• The Bhagavad Gita covers numerous complex themes, such as duty (dharma), the nature of Atman (your inner self), and spiritual realization. It provides advice for dealing with life’s moral quandaries while upholding spiritual integrity while fulfilling one’s obligations and fulfilling one’s duties responsibly.


Hinduism is not one-dimensional but instead offers various paths towards spiritual realization known as Yogas that cater to diverse spiritual inclinations and understanding. Four primary Yogas have gained widespread recognition:

  • Bhakti Yoga: Bhakti Yoga emphasizes devotion and love towards one or more deities and emphasizes giving up one’s ego while forging an intimate bond with God/the divine.
  • Karma Yoga: Karma Yoga is the path of selfless action. Practitioners focus on performing their duties without being attached to their outcomes and uphold ethics while acting altruistically. It emphasizes ethical conduct and altruism.
  • Jnana Yoga: Jnana Yoga is the path of knowledge and wisdom, comprising meditation and self-inquiry to gain clarity regarding oneself and reality.
  • Raja Yoga: Sometimes known as “royal yoga,” Raja Yoga includes practices such as meditation and deep concentration that aim to calm the mind while leading to inner exploration for self-realization and inner exploration of self.

Hindu Deities

Hindu Deities Hinduism’s pantheon of deities is vast and expansive, featuring thousands of gods and goddesses representing various aspects of divinity. Unfortunately it would be impossible to cover them all here but below are a few noteworthy Hindu deities:

  • Durga Puja celebrates Durga as an icon representing victory of good over evil and is dedicated to her honor as part of Hindu beliefs and practices. Durga can often be found depicted riding either a lion or tiger during celebrations held for her honor during Durga Puja ceremonies held annually throughout India and Southeast Asia.
  • Saraswati is revered by students and artists as the goddess of knowledge, music and the arts; therefore her blessing is sought for success in any endeavor undertaken.
  • Hanuman, the monkey god, is revered for his unwavering dedication and faith. A central figure in Ramayana literature, Hanuman is considered a symbol of courage and strength.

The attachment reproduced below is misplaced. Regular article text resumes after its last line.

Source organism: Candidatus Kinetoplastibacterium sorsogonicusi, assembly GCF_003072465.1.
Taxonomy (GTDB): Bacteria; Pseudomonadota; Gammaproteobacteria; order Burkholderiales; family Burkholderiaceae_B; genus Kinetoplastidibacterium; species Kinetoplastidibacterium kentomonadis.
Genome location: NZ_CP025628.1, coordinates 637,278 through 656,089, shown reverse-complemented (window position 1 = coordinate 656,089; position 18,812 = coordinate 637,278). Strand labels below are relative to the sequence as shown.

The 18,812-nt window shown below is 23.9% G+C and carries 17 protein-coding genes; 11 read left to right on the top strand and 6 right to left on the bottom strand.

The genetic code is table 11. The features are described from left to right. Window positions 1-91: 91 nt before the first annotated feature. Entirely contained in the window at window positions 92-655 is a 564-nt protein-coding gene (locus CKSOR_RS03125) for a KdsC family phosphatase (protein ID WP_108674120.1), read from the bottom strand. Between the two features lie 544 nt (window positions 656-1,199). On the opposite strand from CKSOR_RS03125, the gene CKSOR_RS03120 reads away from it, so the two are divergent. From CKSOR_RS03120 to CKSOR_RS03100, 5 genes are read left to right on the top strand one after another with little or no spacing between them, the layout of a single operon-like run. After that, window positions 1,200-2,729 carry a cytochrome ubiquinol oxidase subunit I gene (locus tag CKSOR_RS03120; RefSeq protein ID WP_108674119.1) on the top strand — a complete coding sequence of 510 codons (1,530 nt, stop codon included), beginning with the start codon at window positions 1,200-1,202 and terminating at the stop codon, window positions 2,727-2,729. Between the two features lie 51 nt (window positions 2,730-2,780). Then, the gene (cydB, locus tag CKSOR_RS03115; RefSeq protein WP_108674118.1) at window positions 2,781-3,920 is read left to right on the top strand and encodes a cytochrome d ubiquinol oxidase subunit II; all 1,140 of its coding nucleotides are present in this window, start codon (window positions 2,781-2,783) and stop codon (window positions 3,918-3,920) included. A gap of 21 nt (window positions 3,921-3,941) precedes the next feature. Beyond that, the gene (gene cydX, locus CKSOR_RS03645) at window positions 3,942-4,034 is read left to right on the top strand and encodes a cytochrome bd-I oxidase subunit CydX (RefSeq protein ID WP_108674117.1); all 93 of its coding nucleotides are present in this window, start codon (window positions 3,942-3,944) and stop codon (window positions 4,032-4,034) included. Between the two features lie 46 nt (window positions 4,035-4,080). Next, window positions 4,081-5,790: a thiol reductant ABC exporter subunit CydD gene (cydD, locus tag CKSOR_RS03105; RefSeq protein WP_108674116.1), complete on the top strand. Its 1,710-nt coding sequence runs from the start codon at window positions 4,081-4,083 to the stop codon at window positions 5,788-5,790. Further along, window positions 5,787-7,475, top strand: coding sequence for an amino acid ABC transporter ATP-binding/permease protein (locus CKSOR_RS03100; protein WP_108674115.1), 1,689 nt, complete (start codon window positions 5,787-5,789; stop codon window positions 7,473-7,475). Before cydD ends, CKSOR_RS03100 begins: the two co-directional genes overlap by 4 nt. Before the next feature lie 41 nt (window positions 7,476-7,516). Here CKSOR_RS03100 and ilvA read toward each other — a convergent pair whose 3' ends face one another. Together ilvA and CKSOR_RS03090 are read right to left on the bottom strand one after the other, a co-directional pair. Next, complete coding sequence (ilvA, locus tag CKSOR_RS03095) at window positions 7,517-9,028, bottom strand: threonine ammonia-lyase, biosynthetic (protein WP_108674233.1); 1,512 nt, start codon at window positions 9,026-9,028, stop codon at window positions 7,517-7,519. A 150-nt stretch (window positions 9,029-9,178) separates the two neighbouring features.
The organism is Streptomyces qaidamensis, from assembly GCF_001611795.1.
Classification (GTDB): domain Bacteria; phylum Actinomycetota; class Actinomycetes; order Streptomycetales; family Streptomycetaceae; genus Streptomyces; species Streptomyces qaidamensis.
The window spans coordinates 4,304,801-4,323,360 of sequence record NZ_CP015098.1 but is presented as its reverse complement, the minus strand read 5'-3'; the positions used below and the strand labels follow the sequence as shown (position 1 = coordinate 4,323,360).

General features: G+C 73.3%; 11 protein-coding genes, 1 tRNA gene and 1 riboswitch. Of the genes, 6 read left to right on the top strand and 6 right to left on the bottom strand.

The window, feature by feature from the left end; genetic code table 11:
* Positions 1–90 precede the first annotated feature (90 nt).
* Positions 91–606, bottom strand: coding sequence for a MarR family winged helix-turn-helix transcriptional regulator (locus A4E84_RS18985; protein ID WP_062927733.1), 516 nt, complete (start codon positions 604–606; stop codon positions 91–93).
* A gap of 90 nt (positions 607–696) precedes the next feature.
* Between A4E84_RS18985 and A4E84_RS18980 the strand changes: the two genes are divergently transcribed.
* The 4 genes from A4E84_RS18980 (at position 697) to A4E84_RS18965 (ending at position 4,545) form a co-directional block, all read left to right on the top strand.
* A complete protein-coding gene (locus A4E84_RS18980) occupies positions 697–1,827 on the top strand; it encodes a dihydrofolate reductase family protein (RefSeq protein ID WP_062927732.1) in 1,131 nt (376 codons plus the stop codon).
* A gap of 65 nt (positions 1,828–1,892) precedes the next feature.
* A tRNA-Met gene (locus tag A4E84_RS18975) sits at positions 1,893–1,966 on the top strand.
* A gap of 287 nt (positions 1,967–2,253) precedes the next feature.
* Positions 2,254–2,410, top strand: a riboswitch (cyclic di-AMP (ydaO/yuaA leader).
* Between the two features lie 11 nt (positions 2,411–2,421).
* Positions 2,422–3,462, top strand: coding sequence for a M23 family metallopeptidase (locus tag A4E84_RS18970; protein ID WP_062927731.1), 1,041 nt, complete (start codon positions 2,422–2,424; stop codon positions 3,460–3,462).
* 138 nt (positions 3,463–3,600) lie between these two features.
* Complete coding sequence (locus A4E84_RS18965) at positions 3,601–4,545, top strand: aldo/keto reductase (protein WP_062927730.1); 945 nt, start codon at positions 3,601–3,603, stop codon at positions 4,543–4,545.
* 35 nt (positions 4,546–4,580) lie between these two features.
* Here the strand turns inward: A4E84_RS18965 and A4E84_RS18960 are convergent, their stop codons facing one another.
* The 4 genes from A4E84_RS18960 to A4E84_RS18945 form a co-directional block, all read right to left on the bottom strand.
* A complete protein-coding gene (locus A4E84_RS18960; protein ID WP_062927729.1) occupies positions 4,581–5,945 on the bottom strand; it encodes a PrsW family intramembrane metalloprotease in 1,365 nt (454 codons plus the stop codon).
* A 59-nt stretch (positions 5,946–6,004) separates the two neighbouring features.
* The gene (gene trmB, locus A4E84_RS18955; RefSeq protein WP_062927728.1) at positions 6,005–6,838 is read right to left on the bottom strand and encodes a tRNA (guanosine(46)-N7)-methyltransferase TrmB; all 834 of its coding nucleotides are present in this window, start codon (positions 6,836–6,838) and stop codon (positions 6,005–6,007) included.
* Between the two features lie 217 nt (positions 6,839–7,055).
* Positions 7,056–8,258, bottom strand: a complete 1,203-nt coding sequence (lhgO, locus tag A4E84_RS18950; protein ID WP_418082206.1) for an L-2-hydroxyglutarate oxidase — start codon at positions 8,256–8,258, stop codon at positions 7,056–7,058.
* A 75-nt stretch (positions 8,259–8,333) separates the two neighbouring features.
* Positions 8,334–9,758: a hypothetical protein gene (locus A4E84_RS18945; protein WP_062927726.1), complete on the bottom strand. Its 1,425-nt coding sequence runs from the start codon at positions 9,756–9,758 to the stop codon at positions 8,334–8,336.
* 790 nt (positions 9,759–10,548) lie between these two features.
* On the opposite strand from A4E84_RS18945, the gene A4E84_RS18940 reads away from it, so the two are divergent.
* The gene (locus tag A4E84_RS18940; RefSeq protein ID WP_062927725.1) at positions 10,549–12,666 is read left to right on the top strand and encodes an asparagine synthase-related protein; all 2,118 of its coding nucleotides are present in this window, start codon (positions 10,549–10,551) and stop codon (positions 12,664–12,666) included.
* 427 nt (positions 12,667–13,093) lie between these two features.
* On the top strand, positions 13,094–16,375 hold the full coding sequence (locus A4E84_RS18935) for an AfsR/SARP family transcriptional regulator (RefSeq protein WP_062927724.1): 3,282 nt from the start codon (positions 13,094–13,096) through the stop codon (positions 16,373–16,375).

• Lakshmi, or Lakshmi as she is often called, is revered as the goddess of wealth, prosperity and abundance in Hindu tradition. Devotees often pray to her to obtain financial success and well-being.
  • Ganesh, revered and beloved Hindu deity known by his elephant head symbol, is revered as the remover of all obstacles, often invoked at the commencement of any new endeavour to ensure success and bring good luck and luck with success.
  • Shiva, as Lord of Destruction and Transformation, represents both creative and destructive forces within our universe, while his third eye stands as an indicator for seeing beyond ordinary sight.
  • Vishnu is often depicted with his weapon of choice – the discus. Vishnu serves to keep cosmic order and righteousness (dharma), often depicted carrying one himself to uphold cosmic balance.
  • Krishna, one of Vishnu’s avatars, is revered for his teachings from the Bhagavad Gita and is revered as part of Mahabharata for both his wisdom and divine love.

The Intricacies of Caste Systems

Caste has long been an important feature of Hindu society and often draws scrutiny and debate. This system divides society into distinct castes with each caste assigned specific responsibilities within society – here are four primary castes in India:

  • Brahmins: the priestly class responsible for religious rituals, scholarship and teaching.